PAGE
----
Hey…look what our government has accomplished just in the last couple of years regarding our most valued First Nations people here in Nova Scotia!!! Water on the Potlotek First Nation just near Port Hawksbury that is so polluted coming out of the water facility there that it cannot even be used to wash in and if boiled is more toxic than a chemical bath!!! Come on Stephen MacNeil…do something more than a couple truck loads of water bottles! Then there is the Shubinacdie River and the First Nation at Indian Brook who have fished the river and revered the eagles that nest on it’s banks for decades….well how did some natural gas outfit get government approval to store natural gas in salt caverns along the river and then when used the cavern salt will be flushed into the Shubinacadie River!!! What friggin Einstein came up with this? Not in all history can such a greedy plan by a company not directly affect the river in a most negative and possibly catastrophic way! Where is Stephen MacNeil….who knows!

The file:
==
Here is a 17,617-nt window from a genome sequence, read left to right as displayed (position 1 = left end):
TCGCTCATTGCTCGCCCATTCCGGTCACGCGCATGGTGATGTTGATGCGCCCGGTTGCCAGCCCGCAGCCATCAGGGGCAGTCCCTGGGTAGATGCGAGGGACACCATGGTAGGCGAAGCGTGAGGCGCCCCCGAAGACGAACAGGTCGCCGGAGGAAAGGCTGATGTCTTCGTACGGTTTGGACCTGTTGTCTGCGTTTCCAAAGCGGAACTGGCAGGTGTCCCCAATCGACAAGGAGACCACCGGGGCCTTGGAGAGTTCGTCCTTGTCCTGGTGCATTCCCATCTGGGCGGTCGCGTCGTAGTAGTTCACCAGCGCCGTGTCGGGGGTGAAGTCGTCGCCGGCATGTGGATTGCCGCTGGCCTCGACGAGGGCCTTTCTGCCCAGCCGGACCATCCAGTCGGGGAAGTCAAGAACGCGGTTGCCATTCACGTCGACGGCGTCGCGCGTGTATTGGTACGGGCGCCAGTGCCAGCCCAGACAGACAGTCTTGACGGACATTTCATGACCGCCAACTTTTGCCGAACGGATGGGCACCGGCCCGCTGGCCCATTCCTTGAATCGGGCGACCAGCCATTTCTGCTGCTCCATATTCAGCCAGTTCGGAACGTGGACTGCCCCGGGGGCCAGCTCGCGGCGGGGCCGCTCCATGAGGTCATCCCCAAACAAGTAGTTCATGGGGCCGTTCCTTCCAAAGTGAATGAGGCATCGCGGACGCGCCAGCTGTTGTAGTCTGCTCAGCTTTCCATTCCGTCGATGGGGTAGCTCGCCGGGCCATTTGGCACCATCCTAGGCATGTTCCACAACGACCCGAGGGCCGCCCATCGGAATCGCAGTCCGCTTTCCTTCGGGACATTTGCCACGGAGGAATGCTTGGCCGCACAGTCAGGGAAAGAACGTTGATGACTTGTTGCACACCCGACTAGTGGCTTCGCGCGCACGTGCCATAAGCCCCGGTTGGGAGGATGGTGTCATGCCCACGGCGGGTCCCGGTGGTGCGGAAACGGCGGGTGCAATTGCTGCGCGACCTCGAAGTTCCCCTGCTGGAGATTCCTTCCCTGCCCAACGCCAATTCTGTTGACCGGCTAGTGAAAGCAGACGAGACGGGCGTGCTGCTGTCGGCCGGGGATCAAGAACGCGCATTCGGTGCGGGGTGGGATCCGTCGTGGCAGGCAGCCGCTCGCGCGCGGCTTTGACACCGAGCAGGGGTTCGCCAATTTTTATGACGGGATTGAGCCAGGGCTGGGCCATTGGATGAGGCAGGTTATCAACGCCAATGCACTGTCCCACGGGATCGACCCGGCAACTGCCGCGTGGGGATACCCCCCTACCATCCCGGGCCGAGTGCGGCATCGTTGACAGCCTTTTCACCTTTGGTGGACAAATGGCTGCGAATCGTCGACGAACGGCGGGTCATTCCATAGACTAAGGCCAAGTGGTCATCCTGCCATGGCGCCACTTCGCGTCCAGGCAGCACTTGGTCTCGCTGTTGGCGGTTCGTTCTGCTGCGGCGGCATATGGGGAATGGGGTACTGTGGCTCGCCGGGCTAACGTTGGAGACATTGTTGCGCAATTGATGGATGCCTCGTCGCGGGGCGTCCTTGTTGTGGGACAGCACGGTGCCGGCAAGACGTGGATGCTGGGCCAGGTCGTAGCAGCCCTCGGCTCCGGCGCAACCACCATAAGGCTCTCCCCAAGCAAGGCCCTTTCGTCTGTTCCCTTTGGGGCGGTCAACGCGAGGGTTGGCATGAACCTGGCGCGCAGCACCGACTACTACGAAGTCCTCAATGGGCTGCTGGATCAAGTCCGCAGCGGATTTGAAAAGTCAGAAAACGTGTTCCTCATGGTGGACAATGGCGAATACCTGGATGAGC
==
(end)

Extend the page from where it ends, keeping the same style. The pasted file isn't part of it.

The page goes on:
What is going on here and with First Nations having the same issue in New Brunswick near Fredericton is a crime against nature and its people in the name of profits, not progress. Look when it is fouled or spoiled forever, be it the Bay of Fundy or the Shubinacdie River it is gone and it is time that those whose futures depend on these things have a say in what is going on! Seems the only way these folks have to get heard is to slow traffic so some folks will recognize that “this just is not right!” Additionally these people have been held back economically for years and do not have the financial resources to oppose these things in courts.

    It is time that we recognize that things have to get changed for the better and become part of that process and put a stop to these pie-in-the-sky projects… Think back about Cape Breton’s heavy water or Newfoundland’s Come By Chance oil refinery…a couple of the misguided and super expensive government sponsored projects that were doomed to failure….no lessons learned yet? I rest my case (for now)